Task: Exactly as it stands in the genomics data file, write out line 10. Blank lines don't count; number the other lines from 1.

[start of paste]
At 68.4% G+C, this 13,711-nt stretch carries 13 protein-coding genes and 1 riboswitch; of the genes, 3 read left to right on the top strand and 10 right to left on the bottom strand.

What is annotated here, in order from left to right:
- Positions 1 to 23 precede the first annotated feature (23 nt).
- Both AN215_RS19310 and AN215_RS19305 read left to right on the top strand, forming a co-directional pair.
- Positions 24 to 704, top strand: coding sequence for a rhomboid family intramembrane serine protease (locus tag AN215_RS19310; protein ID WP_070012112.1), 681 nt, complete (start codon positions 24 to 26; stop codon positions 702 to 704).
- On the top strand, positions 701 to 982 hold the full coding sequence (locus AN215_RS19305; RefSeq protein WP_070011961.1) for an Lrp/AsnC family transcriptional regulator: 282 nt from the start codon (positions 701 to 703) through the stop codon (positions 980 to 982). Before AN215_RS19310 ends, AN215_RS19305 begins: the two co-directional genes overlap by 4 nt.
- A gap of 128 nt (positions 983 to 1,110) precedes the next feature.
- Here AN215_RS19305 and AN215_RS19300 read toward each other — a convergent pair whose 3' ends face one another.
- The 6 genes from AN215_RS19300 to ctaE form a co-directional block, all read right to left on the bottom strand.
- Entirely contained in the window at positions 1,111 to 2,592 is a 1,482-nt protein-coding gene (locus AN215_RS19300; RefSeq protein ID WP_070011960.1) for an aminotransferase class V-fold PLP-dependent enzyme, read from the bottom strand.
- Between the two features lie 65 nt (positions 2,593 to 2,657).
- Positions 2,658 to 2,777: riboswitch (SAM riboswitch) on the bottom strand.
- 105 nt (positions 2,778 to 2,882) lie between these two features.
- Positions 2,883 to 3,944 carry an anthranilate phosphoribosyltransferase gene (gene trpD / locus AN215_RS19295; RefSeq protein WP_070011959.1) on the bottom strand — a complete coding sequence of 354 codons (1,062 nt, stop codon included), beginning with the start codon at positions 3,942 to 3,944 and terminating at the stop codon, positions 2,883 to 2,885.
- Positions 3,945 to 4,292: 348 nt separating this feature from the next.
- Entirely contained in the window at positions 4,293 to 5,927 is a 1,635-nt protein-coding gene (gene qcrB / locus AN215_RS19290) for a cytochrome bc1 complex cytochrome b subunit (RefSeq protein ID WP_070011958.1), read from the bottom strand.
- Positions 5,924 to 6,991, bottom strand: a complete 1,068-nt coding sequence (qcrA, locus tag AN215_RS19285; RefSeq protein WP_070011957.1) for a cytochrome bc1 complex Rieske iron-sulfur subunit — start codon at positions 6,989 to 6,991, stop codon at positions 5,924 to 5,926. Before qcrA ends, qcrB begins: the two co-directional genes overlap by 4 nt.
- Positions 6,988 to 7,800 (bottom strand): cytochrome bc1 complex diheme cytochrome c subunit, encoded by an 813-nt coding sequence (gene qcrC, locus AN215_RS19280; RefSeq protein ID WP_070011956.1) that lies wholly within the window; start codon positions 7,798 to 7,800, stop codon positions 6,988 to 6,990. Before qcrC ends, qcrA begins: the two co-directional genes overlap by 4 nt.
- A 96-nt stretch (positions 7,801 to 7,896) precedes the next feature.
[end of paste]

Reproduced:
- Entirely contained in the window at positions 1,111 to 2,592 is a 1,482-nt protein-coding gene (locus AN215_RS19300; RefSeq protein ID WP_070011960.1) for an aminotransferase class V-fold PLP-dependent enzyme, read from the bottom strand.